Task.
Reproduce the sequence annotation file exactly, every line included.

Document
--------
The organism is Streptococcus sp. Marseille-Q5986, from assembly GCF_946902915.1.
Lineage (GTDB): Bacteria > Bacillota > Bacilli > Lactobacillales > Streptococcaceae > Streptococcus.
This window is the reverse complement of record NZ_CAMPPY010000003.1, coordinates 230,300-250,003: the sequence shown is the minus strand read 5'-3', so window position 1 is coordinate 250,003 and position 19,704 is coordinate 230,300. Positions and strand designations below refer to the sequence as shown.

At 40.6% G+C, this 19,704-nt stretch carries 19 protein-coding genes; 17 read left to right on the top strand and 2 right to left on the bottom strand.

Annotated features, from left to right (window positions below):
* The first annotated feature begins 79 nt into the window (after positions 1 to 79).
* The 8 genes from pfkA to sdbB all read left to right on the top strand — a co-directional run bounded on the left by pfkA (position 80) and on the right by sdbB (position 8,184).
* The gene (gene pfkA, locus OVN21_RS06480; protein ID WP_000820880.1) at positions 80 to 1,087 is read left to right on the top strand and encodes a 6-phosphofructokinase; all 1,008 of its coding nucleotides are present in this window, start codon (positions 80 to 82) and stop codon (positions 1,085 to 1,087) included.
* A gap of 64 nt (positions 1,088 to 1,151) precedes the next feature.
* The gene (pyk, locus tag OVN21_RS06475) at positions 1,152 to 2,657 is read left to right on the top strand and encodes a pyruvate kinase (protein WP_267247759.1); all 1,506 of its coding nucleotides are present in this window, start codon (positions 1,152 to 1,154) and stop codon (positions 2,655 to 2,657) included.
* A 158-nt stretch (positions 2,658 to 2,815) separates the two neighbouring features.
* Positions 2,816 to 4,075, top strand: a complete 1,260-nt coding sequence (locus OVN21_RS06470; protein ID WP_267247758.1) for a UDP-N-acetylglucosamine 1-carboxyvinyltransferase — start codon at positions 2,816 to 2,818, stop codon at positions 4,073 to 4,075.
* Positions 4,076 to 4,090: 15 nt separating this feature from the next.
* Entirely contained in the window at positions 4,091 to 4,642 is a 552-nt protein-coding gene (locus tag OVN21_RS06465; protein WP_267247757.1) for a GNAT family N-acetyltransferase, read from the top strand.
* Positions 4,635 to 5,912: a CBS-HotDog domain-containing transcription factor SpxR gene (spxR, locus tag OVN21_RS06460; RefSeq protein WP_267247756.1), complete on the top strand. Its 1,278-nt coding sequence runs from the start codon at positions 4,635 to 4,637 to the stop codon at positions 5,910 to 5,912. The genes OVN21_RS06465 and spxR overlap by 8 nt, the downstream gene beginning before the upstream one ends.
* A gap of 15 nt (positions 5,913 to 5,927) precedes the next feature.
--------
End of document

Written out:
The organism is Streptococcus sp. Marseille-Q5986, from assembly GCF_946902915.1.
Lineage (GTDB): Bacteria > Bacillota > Bacilli > Lactobacillales > Streptococcaceae > Streptococcus.
This window is the reverse complement of record NZ_CAMPPY010000003.1, coordinates 230,300-250,003: the sequence shown is the minus strand read 5'-3', so window position 1 is coordinate 250,003 and position 19,704 is coordinate 230,300. Positions and strand designations below refer to the sequence as shown.

At 40.6% G+C, this 19,704-nt stretch carries 19 protein-coding genes; 17 read left to right on the top strand and 2 right to left on the bottom strand.

Annotated features, from left to right (window positions below):
* The first annotated feature begins 79 nt into the window (after positions 1 to 79).
* The 8 genes from pfkA to sdbB all read left to right on the top strand — a co-directional run bounded on the left by pfkA (position 80) and on the right by sdbB (position 8,184).
* The gene (gene pfkA, locus OVN21_RS06480; protein ID WP_000820880.1) at positions 80 to 1,087 is read left to right on the top strand and encodes a 6-phosphofructokinase; all 1,008 of its coding nucleotides are present in this window, start codon (positions 80 to 82) and stop codon (positions 1,085 to 1,087) included.
* A gap of 64 nt (positions 1,088 to 1,151) precedes the next feature.
* The gene (pyk, locus tag OVN21_RS06475) at positions 1,152 to 2,657 is read left to right on the top strand and encodes a pyruvate kinase (protein WP_267247759.1); all 1,506 of its coding nucleotides are present in this window, start codon (positions 1,152 to 1,154) and stop codon (positions 2,655 to 2,657) included.
* A 158-nt stretch (positions 2,658 to 2,815) separates the two neighbouring features.
* Positions 2,816 to 4,075, top strand: a complete 1,260-nt coding sequence (locus OVN21_RS06470; protein ID WP_267247758.1) for a UDP-N-acetylglucosamine 1-carboxyvinyltransferase — start codon at positions 2,816 to 2,818, stop codon at positions 4,073 to 4,075.
* Positions 4,076 to 4,090: 15 nt separating this feature from the next.
* Entirely contained in the window at positions 4,091 to 4,642 is a 552-nt protein-coding gene (locus tag OVN21_RS06465; protein WP_267247757.1) for a GNAT family N-acetyltransferase, read from the top strand.
* Positions 4,635 to 5,912: a CBS-HotDog domain-containing transcription factor SpxR gene (spxR, locus tag OVN21_RS06460; RefSeq protein WP_267247756.1), complete on the top strand. Its 1,278-nt coding sequence runs from the start codon at positions 4,635 to 4,637 to the stop codon at positions 5,910 to 5,912. The genes OVN21_RS06465 and spxR overlap by 8 nt, the downstream gene beginning before the upstream one ends.
* A gap of 15 nt (positions 5,913 to 5,927) precedes the next feature.